And serious props to the orchestra. I downloaded an mp3 of that song back in the day and listened to it on a loop at work. Their performance sounded exactly the same. I had to remind myself to keep looking at the orchestra just to let the feeling of live performance settle in. In some ways I would have preferred not having the video screen to look at.

Speaking of the video screen, Square Enix sucks. They have the most rabid fanbase going by cosplay accounting. But they won't let VGL use any of their footage. In most cases VGL was only using footage from the attract mode of these games anyway. It's not like it would be any work on Sqeenix's part. I mean Disney coughed up scads of footage for the Kingdom Hearts song. Is Sqeenix more worried about its IP than Disney? Not bloody likely.

At one point Tommy introduced Koji Kondo. The crowd went nuts, but then Koji came up on the screen. Fear. Disbelief. But luckily they stopped the clip and brought Koji out. He announced the Zelda montage and walked off. That was pretty disappointing, but we hadn't seen the last of him yet.

Also in the first half of the show we had a costume contest (The guy with the acrobatics won, though I would have liked to have been able to vote for Serious Sam and was happy to see Kain and his Soul Reaver onstage.) and a game of space invaders where Kain moved back and forth while somebody in the booth kinda sorta moved the ship in response to his movements.

At some point (I think it was in the first act), Vertexguy (Chris Kline) came out and played the jungle theme from Contra while an NES Contra montage played in the background. It was fun. There was much throwing up of horns, even by the characters onscreen at one point. There was also a good deal of yelling. I think that's partly because Vertexguy had friends in the audience and partly because gamers are an... interactive bunch. I enjoy that about us, but I'm not sure it sends the right impression to the straights. Oh well.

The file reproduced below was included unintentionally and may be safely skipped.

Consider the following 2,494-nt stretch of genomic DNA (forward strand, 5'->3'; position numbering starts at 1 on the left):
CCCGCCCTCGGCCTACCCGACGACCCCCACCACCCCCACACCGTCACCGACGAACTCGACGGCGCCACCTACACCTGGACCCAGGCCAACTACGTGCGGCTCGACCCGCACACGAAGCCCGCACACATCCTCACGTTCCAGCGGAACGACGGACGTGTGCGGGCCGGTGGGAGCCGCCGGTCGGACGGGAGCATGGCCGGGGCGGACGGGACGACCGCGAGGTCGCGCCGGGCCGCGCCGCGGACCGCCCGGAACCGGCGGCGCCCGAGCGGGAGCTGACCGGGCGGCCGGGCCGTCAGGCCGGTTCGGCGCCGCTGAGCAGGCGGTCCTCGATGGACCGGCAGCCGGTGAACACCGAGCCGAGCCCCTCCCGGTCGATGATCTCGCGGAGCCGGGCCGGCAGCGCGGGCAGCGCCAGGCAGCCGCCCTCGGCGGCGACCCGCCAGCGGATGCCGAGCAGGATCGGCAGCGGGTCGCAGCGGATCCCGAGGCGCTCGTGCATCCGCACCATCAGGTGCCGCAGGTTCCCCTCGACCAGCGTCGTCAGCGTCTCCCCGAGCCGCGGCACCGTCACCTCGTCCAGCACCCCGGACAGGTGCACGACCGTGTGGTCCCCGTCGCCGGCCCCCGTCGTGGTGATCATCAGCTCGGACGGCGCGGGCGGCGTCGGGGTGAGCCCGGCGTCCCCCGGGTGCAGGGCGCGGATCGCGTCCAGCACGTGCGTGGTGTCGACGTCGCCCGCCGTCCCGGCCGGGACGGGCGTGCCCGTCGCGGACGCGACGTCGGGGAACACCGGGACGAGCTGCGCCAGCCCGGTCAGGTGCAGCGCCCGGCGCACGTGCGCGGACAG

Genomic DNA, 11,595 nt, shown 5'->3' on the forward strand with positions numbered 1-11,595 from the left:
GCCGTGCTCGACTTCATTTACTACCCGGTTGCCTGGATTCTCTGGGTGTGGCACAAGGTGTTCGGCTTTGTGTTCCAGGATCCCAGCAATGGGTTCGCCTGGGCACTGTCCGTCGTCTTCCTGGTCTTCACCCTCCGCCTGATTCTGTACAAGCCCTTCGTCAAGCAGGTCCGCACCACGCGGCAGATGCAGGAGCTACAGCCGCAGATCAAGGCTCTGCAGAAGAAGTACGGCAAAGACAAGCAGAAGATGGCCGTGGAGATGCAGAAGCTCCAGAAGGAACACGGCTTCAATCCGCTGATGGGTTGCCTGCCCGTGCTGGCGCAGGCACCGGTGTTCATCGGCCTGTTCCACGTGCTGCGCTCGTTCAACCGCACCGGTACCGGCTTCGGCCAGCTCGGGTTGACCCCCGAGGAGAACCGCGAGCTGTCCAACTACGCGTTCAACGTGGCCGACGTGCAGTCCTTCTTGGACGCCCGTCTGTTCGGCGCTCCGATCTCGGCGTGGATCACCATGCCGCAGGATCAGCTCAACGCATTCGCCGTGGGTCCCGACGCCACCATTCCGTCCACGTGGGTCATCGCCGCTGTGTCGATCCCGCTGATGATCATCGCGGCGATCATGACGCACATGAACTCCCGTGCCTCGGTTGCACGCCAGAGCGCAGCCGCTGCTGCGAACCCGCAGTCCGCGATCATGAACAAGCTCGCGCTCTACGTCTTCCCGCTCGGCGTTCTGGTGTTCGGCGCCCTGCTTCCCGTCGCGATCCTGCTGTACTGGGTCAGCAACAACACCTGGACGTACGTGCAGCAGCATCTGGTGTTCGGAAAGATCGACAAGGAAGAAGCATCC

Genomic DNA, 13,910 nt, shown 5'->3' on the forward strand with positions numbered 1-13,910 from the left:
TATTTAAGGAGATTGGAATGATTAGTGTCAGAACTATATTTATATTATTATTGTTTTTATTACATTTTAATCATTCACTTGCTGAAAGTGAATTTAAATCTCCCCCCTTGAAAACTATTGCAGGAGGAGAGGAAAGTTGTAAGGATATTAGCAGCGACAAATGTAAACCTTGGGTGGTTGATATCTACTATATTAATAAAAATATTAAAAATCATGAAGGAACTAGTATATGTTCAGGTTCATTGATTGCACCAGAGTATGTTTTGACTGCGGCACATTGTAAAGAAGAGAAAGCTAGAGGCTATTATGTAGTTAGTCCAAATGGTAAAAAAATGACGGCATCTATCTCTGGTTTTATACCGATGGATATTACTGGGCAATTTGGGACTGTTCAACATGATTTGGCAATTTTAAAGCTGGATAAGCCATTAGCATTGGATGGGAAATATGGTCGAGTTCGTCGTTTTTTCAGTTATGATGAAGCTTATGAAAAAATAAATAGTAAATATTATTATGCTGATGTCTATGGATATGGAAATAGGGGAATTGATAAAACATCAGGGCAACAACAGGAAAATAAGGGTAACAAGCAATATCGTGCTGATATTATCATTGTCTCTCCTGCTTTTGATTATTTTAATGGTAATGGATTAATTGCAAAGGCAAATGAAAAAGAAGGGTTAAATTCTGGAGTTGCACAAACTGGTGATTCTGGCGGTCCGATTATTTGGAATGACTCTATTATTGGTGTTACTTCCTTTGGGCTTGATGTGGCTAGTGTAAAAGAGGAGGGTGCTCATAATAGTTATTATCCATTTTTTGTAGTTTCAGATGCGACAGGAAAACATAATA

Another segment who's location in the show I'm not sure of was a song from Medal of Honor. It was accompanied by newsreel footage from WWII. After Zelda and Donkey Kong, it seemed a little too real.

The intermission is awesome. There's a loading screen to let you know how long it will be. :)

Just before the second act, a small dream of mine came true. Shigeru Miyamoto and a small group who I can only assume were Nintendo folk came in and sat across the aisle. It was fabulous to be able to look over once in a while and see him laughing and smiling. I knew I wouldn't have a chance to speak to him afterwards. He wouldn't want to take the spotlight from Koji. And that's exactly how it went down. Class. Act. :)

We saw a clip of Yuji Naka and heard the end credit medly from Sonic 1, while scenes from most of the Sonic games were displayed. Yes, even Sonic Spinball.

We got to have a nice focus on the choir with a performance of the Civ IV theme song. I think the male lead fell off the pace a bit during his solo, but it was still great to hear.

The World of Warcraft theme also gave the choir some work and was accompanied by Blizzard's immaculate cinematics.

We had a number from Tallarico's own Advent Rising. I'll have to check that game out. It looks like one of those where the gameplay doesn't match the production values, but the production values (story, music, and acting) are super nifty.

Martin Leung dazzled us throughout the second half. I hope he gets some money for the ridiculous amount of time he puts into his work. I mean, the guy freaking played the death sound from Pac-Man... ON A PIANO! And I got to shake that hand. How cool is that?

Koji played some piano too. He's not a virtuoso like Martin, but it was heartwarming to watch him play, and his downtempo jazz versions of the Mario tunes were nice.

For the encore the orchestra played some Halo music. I loved the opening choir section and watching the cellists dig into to the main theme.

For the finale we heard One-Winged Angel for the second time. (Martin Leung also played it as part of a Final Fantasy montage.) The volume was way too low, especially on the guitars. I was ten rows back and I could hear Tallarico's string noise, but not his actual notes.

Tech glitch aside, it was a fabulous concert, and I felt priveleged to attend it. I'm a cheap bastard (and a CAG), but I felt the ticket was worth every nickel.